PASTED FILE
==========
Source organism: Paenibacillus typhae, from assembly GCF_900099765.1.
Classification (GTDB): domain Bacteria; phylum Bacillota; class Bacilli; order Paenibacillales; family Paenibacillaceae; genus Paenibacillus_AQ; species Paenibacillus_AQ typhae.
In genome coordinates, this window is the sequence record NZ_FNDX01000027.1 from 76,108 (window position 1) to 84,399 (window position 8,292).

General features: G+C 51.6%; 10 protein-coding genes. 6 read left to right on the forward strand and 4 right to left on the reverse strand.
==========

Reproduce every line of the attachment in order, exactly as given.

Source organism: Paenibacillus typhae, from assembly GCF_900099765.1.
Classification (GTDB): domain Bacteria; phylum Bacillota; class Bacilli; order Paenibacillales; family Paenibacillaceae; genus Paenibacillus_AQ; species Paenibacillus_AQ typhae.
In genome coordinates, this window is the sequence record NZ_FNDX01000027.1 from 76,108 (window position 1) to 84,399 (window position 8,292).

General features: G+C 51.6%; 10 protein-coding genes. 6 read left to right on the forward strand and 4 right to left on the reverse strand.